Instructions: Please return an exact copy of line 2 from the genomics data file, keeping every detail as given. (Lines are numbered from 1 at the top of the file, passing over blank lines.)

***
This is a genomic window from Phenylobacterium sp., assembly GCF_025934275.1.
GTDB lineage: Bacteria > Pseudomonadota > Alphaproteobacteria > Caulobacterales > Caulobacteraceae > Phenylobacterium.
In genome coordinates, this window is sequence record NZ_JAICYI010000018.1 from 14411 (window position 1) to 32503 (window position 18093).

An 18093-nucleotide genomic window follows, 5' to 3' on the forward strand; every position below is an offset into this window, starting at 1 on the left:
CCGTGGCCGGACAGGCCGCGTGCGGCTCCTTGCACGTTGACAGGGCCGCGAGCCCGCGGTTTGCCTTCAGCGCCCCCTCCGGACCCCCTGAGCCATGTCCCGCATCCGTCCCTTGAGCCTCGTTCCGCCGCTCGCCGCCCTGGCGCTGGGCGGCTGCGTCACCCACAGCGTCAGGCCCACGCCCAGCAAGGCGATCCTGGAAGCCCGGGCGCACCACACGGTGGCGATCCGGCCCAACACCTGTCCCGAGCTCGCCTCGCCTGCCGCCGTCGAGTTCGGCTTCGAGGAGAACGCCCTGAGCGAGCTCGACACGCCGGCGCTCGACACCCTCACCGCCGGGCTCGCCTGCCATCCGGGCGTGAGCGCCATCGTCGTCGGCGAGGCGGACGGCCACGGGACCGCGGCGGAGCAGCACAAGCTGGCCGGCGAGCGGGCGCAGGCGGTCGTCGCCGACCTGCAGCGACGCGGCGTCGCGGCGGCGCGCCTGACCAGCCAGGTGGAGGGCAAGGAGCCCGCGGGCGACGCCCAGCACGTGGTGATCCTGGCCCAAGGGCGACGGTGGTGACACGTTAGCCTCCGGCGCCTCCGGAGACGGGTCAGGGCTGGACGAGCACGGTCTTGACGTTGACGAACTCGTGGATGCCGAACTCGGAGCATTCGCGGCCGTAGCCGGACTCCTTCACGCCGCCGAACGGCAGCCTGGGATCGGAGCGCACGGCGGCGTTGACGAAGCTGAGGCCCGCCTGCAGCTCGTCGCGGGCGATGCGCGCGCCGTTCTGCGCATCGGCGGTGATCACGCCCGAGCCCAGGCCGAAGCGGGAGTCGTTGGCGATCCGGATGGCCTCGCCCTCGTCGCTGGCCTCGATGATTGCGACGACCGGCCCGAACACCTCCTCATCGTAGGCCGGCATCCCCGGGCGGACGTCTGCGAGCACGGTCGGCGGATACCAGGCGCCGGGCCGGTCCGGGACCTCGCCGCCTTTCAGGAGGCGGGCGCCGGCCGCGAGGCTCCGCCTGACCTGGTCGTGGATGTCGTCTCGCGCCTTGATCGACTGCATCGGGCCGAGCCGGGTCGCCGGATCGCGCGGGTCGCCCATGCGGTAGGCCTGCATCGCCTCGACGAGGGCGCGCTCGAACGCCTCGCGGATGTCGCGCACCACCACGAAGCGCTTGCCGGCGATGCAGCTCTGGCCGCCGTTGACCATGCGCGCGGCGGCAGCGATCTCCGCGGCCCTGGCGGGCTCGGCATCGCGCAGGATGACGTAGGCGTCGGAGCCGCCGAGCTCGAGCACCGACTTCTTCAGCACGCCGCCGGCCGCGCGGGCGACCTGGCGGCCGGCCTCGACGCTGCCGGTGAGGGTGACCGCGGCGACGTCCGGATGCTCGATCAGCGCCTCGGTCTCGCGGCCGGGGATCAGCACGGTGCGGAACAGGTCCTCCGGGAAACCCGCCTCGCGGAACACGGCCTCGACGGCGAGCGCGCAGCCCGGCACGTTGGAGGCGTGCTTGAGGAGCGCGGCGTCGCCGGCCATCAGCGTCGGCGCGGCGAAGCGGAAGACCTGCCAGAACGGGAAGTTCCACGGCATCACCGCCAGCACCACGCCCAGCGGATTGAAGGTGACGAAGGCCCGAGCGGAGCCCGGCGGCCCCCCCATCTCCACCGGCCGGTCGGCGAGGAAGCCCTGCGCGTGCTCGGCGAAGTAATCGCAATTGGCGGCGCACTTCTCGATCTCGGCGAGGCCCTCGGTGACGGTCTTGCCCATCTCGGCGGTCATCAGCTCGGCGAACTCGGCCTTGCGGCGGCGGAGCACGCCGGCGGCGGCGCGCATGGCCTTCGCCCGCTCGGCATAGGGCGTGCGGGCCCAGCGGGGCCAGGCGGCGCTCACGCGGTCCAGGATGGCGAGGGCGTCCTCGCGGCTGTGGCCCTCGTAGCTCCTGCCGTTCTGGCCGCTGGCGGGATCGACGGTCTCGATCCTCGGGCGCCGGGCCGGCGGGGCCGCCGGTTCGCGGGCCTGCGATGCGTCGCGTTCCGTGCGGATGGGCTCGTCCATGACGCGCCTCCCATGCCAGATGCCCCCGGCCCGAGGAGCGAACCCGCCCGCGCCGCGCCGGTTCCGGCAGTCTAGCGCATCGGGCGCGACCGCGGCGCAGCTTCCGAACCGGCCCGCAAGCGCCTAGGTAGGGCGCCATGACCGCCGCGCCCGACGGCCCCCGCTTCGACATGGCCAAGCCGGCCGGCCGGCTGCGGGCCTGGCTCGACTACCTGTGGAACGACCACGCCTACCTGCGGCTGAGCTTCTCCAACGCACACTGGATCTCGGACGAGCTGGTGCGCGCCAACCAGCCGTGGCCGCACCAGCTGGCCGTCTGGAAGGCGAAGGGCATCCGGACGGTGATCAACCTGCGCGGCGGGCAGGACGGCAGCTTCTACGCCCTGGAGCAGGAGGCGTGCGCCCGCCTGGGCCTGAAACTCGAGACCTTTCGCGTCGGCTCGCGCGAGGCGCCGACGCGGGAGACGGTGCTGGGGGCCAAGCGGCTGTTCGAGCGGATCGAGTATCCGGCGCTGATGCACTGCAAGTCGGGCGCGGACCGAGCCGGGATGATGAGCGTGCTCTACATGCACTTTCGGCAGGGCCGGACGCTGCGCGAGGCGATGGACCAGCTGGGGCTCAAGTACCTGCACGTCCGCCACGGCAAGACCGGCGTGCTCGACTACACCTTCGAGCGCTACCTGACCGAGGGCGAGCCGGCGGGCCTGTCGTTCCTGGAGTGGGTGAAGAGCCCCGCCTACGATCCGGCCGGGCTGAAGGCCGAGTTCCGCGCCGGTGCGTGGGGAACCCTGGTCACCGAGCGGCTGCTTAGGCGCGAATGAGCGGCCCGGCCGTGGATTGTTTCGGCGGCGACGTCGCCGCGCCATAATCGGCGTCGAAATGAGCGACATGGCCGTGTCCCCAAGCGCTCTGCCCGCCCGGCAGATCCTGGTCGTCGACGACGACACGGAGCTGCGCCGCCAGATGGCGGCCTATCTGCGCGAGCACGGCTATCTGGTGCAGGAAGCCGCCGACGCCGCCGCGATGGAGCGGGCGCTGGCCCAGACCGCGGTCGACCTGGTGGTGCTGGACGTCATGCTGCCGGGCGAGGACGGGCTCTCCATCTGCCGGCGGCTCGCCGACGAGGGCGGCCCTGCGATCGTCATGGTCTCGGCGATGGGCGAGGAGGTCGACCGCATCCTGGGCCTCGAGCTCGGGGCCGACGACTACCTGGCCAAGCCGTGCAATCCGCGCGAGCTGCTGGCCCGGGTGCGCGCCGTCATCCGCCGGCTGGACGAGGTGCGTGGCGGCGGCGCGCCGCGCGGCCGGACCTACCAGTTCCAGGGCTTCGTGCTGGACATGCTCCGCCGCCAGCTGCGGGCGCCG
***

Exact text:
GTDB lineage: Bacteria > Pseudomonadota > Alphaproteobacteria > Caulobacterales > Caulobacteraceae > Phenylobacterium.